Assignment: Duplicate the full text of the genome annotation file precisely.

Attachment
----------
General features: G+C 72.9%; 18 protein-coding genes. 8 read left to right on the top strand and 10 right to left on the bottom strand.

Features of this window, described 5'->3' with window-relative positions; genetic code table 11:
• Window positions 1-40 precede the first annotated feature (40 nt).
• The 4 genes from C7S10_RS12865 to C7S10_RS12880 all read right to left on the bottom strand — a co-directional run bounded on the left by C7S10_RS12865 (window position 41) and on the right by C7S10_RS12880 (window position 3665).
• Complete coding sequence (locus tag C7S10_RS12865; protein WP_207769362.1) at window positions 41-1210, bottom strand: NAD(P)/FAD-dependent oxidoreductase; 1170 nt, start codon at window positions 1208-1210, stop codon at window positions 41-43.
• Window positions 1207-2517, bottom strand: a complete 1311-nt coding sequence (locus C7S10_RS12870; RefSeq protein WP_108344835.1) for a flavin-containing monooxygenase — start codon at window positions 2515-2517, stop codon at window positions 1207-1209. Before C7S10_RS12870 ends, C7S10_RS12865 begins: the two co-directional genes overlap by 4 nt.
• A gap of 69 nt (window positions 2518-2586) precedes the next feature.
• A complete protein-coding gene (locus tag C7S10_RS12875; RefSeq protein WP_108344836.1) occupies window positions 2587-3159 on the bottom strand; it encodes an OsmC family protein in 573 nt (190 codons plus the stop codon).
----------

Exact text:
General features: G+C 72.9%; 18 protein-coding genes. 8 read left to right on the top strand and 10 right to left on the bottom strand.

Features of this window, described 5'->3' with window-relative positions; genetic code table 11:
• Window positions 1-40 precede the first annotated feature (40 nt).
• The 4 genes from C7S10_RS12865 to C7S10_RS12880 all read right to left on the bottom strand — a co-directional run bounded on the left by C7S10_RS12865 (window position 41) and on the right by C7S10_RS12880 (window position 3665).
• Complete coding sequence (locus tag C7S10_RS12865; protein WP_207769362.1) at window positions 41-1210, bottom strand: NAD(P)/FAD-dependent oxidoreductase; 1170 nt, start codon at window positions 1208-1210, stop codon at window positions 41-43.
• Window positions 1207-2517, bottom strand: a complete 1311-nt coding sequence (locus C7S10_RS12870; RefSeq protein WP_108344835.1) for a flavin-containing monooxygenase — start codon at window positions 2515-2517, stop codon at window positions 1207-1209. Before C7S10_RS12870 ends, C7S10_RS12865 begins: the two co-directional genes overlap by 4 nt.
• A gap of 69 nt (window positions 2518-2586) precedes the next feature.
• A complete protein-coding gene (locus tag C7S10_RS12875; RefSeq protein WP_108344836.1) occupies window positions 2587-3159 on the bottom strand; it encodes an OsmC family protein in 573 nt (190 codons plus the stop codon).